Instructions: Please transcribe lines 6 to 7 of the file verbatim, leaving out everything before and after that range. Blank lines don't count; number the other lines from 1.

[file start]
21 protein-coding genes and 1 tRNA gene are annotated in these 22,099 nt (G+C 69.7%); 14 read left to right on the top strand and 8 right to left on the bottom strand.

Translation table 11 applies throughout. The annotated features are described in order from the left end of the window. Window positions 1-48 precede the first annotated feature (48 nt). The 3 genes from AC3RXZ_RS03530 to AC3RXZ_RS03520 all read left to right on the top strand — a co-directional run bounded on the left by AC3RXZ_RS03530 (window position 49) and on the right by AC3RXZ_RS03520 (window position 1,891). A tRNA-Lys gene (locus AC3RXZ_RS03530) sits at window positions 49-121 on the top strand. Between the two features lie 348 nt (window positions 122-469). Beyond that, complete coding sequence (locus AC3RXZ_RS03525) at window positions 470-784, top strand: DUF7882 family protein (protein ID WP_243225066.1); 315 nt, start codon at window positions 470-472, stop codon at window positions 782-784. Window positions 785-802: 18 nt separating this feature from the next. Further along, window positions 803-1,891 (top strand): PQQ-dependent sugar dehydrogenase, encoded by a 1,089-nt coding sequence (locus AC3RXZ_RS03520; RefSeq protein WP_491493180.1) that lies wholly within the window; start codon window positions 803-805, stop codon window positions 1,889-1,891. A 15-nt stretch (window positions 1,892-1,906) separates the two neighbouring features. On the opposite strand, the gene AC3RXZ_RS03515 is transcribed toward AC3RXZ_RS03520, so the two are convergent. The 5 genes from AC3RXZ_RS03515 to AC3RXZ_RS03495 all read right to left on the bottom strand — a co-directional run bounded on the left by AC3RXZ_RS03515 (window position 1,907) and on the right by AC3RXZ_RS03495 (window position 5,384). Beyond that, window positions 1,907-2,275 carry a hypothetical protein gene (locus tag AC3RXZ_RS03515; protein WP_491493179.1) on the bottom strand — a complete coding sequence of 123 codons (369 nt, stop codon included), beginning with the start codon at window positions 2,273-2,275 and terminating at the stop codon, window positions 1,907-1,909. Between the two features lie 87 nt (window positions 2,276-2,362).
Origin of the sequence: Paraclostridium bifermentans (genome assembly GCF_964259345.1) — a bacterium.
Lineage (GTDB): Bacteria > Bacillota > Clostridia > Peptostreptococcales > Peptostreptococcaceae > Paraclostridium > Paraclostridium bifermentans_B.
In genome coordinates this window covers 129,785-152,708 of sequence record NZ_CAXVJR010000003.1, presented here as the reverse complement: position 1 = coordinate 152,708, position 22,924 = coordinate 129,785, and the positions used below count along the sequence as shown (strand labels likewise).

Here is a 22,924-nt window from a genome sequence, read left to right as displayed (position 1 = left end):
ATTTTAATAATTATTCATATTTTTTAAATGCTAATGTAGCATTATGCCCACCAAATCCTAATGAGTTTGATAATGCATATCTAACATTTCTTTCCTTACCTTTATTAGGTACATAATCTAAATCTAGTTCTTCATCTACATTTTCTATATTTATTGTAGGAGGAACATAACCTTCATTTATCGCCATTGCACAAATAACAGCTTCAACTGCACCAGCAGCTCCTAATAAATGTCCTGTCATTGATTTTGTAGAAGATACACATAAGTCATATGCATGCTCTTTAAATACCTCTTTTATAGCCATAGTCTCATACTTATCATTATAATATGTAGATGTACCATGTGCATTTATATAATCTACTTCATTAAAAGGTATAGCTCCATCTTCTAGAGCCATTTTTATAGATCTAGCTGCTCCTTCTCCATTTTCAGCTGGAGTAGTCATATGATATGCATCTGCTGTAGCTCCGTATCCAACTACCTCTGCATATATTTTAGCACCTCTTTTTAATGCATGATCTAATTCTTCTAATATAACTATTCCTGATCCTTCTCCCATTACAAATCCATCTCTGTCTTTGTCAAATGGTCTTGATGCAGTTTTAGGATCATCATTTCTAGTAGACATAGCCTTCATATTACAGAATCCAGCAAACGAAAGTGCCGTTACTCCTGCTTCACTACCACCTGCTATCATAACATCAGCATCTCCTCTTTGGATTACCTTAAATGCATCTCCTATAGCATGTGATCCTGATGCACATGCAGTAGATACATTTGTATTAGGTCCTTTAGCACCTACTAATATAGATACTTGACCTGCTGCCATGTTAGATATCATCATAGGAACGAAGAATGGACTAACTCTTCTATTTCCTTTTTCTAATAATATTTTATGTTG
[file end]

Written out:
Here is a 22,924-nt window from a genome sequence, read left to right as displayed (position 1 = left end):
ATTTTAATAATTATTCATATTTTTTAAATGCTAATGTAGCATTATGCCCACCAAATCCTAATGAGTTTGATAATGCATATCTAACATTTCTTTCCTTACCTTTATTAGGTACATAATCTAAATCTAGTTCTTCATCTACATTTTCTATATTTATTGTAGGAGGAACATAACCTTCATTTATCGCCATTGCACAAATAACAGCTTCAACTGCACCAGCAGCTCCTAATAAATGTCCTGTCATTGATTTTGTAGAAGATACACATAAGTCATATGCATGCTCTTTAAATACCTCTTTTATAGCCATAGTCTCATACTTATCATTATAATATGTAGATGTACCATGTGCATTTATATAATCTACTTCATTAAAAGGTATAGCTCCATCTTCTAGAGCCATTTTTATAGATCTAGCTGCTCCTTCTCCATTTTCAGCTGGAGTAGTCATATGATATGCATCTGCTGTAGCTCCGTATCCAACTACCTCTGCATATATTTTAGCACCTCTTTTTAATGCATGATCTAATTCTTCTAATATAACTATTCCTGATCCTTCTCCCATTACAAATCCATCTCTGTCTTTGTCAAATGGTCTTGATGCAGTTTTAGGATCATCATTTCTAGTAGACATAGCCTTCATATTACAGAATCCAGCAAACGAAAGTGCCGTTACTCCTGCTTCACTACCACCTGCTATCATAACATCAGCATCTCCTCTTTGGATTACCTTAAATGCATCTCCTATAGCATGTGATCCTGATGCACATGCAGTAGATACATTTGTATTAGGTCCTTTAGCACCTACTAATATAGATACTTGACCTGCTGCCATGTTAGATATCATCATAGGAACGAAGAATGGACTAACTCTTCTATTTCCTTTTTCTAATAATATTTTATGTTG